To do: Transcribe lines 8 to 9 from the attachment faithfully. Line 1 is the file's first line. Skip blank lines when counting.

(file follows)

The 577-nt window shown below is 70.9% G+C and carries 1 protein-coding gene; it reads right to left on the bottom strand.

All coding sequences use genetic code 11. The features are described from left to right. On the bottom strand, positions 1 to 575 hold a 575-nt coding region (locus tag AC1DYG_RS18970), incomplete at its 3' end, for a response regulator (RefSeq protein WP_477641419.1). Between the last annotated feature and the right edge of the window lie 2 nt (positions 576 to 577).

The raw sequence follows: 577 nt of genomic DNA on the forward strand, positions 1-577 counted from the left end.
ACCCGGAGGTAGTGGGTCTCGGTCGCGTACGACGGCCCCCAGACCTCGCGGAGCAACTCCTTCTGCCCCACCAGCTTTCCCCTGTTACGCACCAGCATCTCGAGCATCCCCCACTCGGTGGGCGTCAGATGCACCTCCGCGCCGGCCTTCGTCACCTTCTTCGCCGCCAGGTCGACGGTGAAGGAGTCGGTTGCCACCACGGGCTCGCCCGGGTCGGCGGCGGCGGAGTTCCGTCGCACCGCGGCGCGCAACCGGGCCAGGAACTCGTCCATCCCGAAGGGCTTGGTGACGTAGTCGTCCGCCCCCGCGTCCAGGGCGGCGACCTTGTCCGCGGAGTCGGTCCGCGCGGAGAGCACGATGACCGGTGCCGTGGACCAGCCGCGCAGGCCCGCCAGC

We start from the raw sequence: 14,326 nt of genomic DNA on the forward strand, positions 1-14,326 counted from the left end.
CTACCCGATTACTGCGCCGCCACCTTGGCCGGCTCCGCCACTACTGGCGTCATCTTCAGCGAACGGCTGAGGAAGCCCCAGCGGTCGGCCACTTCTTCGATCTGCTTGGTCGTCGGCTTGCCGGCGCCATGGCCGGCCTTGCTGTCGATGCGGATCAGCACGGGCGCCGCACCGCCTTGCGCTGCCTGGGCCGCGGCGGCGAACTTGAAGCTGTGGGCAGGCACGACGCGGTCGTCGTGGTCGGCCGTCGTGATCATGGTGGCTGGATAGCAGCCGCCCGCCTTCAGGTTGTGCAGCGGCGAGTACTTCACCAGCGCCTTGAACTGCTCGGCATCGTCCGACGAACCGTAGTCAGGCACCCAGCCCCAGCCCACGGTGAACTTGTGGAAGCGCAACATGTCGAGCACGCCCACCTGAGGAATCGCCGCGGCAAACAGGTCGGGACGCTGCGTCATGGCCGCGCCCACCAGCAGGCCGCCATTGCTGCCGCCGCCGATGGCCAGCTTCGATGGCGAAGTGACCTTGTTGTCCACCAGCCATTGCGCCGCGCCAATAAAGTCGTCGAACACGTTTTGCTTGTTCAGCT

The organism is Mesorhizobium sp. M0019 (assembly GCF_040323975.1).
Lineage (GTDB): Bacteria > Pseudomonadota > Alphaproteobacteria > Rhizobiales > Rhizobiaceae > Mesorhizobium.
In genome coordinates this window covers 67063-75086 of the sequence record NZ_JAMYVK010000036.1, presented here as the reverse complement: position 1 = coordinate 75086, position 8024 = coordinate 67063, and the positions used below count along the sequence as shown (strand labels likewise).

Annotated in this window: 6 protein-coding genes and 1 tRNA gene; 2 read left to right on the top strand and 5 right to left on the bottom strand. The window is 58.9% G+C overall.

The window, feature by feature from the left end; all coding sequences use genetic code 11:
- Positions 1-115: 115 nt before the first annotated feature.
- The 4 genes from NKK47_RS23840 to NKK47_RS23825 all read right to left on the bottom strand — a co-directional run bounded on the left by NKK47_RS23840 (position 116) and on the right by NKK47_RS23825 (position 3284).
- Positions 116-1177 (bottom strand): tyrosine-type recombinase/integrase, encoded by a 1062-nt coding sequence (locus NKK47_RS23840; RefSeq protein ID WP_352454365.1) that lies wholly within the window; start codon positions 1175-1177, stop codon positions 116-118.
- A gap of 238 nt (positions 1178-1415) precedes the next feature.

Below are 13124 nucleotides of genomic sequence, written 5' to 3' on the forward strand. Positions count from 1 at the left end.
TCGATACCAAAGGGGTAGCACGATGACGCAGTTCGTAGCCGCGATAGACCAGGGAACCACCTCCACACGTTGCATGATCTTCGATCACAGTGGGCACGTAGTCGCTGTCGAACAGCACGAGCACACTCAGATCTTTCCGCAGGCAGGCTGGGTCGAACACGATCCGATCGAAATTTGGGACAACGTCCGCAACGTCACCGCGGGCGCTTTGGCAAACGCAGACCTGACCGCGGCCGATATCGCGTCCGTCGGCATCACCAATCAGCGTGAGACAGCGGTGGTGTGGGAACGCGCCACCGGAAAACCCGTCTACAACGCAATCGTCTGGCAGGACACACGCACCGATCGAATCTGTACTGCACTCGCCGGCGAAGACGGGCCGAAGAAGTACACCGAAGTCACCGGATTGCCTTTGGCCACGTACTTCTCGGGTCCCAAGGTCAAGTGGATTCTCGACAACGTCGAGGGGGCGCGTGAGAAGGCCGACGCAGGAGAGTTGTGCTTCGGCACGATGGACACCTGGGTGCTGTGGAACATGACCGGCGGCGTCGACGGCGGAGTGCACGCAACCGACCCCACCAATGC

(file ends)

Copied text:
Lineage (GTDB): Bacteria > Pseudomonadota > Alphaproteobacteria > Rhizobiales > Rhizobiaceae > Mesorhizobium.
In genome coordinates this window covers 67063-75086 of the sequence record NZ_JAMYVK010000036.1, presented here as the reverse complement: position 1 = coordinate 75086, position 8024 = coordinate 67063, and the positions used below count along the sequence as shown (strand labels likewise).